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Monument unveiled in honour of two gardaí killed in 1980 Roscommon bank robbery

The shooting dead of the two young officers shocked the nation at the time.

Image: Memorial Committee

THE MINISTER FOR Justice Charlie Flanagan has unveiled a memorial to two gardaí killed in a 1980 Roscommon bank robbery.

Detective Garda John Morley and Garda Henry Byrne lost their lives on 7 July 1980, after intercepting armed bank raiders at Shannon’s Cross, just out the village of Loughglynn in West Roscommon.

The shooting dead of the two young officers shocked the nation at the time. Both were married with young families.

37-year-old John had been a well-known Gaelic footballer and 29-year-old Henry Byrne’s grandfather was among the 15 visionaries who witnessed the apparition in Knock, the Mayo parish where both he and John hailed from.

Byrne was killed instantly on that fateful day in 1980 after one of the raiders opened fire when the Garda and getaway cars collided at Shannon’s Cross.

Detective Morley exchanged fire but was fatally wounded. The three raiders, who had taken £35,000 from the Bank of Ireland branch in nearby Ballaghaderreen, were later apprehended after an extensive manhunt.

After today’s unveiling of the monument by Minister Flanagan, the Byrne and Morley families planted two oak trees in memory of their loved ones. A book containing stories and reflections from local people, colleagues and friends was also launched today.

Brendan Gordon, Chairperson of the Memorial Committee said today went off without a hitch.

“It was a great day. It’s been a long time coming and has been put on the long finger.

“This year, we decided to get it done. I live in the area and pass the spot three or four times a day. I just thought it should be marked. In a small community, you get great support, we just had to get the ball rolling.”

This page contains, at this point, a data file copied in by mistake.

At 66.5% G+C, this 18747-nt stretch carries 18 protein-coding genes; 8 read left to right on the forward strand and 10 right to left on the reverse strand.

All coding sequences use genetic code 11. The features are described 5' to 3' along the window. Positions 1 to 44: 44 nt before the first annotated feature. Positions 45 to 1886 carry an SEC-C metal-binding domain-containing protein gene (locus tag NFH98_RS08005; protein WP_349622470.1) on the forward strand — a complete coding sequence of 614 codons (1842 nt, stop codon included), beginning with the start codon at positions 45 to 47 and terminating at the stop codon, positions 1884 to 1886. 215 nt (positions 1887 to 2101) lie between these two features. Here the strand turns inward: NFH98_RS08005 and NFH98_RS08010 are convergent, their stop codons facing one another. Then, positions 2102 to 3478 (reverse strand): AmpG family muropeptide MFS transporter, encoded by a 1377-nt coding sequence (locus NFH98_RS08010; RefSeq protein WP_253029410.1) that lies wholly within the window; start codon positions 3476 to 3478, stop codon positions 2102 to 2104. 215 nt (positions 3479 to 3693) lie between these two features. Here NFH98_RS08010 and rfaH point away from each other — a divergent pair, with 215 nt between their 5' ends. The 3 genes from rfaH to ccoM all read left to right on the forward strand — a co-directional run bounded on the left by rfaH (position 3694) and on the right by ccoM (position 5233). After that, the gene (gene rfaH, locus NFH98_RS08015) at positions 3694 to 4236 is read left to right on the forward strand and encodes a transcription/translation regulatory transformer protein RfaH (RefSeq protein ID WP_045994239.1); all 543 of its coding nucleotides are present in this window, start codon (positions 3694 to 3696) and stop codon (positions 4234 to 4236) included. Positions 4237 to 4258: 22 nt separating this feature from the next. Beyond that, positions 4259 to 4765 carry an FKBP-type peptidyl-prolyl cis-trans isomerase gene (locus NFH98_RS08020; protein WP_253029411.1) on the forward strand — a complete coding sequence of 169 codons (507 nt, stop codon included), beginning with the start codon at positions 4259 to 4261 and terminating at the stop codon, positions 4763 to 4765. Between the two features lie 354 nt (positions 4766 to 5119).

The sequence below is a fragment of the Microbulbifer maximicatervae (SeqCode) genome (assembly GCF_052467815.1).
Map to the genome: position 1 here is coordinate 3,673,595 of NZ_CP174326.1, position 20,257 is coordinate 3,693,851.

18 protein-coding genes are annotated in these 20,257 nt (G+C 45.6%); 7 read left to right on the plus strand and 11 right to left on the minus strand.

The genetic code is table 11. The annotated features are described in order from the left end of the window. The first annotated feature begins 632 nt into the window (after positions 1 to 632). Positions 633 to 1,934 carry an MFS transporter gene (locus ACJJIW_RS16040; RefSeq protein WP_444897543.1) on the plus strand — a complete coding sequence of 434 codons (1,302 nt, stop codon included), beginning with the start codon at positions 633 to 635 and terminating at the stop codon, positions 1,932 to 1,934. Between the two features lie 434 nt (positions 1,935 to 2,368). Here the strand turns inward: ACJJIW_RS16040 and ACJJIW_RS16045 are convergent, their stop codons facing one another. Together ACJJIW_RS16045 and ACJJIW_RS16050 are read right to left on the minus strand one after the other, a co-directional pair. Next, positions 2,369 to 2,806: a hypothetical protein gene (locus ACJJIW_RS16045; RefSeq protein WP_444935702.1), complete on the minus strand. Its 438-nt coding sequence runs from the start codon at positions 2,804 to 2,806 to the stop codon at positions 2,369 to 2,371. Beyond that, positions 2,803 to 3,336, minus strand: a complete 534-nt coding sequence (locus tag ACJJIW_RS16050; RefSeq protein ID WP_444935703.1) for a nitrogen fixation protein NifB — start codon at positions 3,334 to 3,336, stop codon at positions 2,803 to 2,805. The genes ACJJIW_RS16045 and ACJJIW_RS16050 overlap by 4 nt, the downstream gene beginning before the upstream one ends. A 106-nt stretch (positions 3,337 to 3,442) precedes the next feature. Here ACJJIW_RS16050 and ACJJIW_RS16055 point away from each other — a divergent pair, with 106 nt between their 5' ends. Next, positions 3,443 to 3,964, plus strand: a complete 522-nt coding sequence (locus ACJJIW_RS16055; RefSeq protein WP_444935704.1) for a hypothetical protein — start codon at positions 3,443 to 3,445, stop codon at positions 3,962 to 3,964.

Speaking at today’s ceremony, Flanagan said the men’s deaths came in “dark days”.

John and Henry are present in our thoughts today, but I would also like to take the opportunity to pay tribute to the 86 others members of An Garda Síochána who have given their lives protecting the citizens of this State since its foundation.

“And as we gather here this afternoon, the men and women of An Garda Síochána continue to go about their duty throughout the country not knowing what challenges they may have to face during their shift – when they may have to find the courage to face down a criminal with a knife or a gun.

“That is the nature of the job; but it is important that we pay tribute to them and acknowledge their willingness to put themselves in the way of harm so that the rest of us can go about our lives secure in the knowledge that they are there to protect us and will do their utmost to do so.

The period of the State’s history when John Morley and Henry Byrne were murdered were dark days indeed. We are eternally grateful for the bravery and courage shown by the members of An Garda Síochána during those troubled times in our not so distant past. Thankfully, because of their sacrifice, we can live our lives in peace today.

“Today, is a proud but sad day for the family, friends and colleagues of these two brave members of An Garda Síochána. I hope that it is some comfort to you to know the depth of the esteem and respect that this whole community holds for both John and Henry.

“The members of the Memorial Committee have put a lot of time and effort into arranging for this fine tribute and I would like to thank the Committee and, in particular, the Chairperson Brendan Gordon, for all they have done.

I unveil this fitting tribute to the John and Henry that will serve to remind all those who pass of the debt of thanks that we owe them and of the esteem in which they are held.

Three men, Peter Pringle, Patrick McCann, and Colm O’Shea, were convicted of the murders of the two Gardai but their death sentences were commuted to 40 years imprisonment. O’Shea and McCann were released after serving 30 years and Pringle’s conviction was overturned in 1995.

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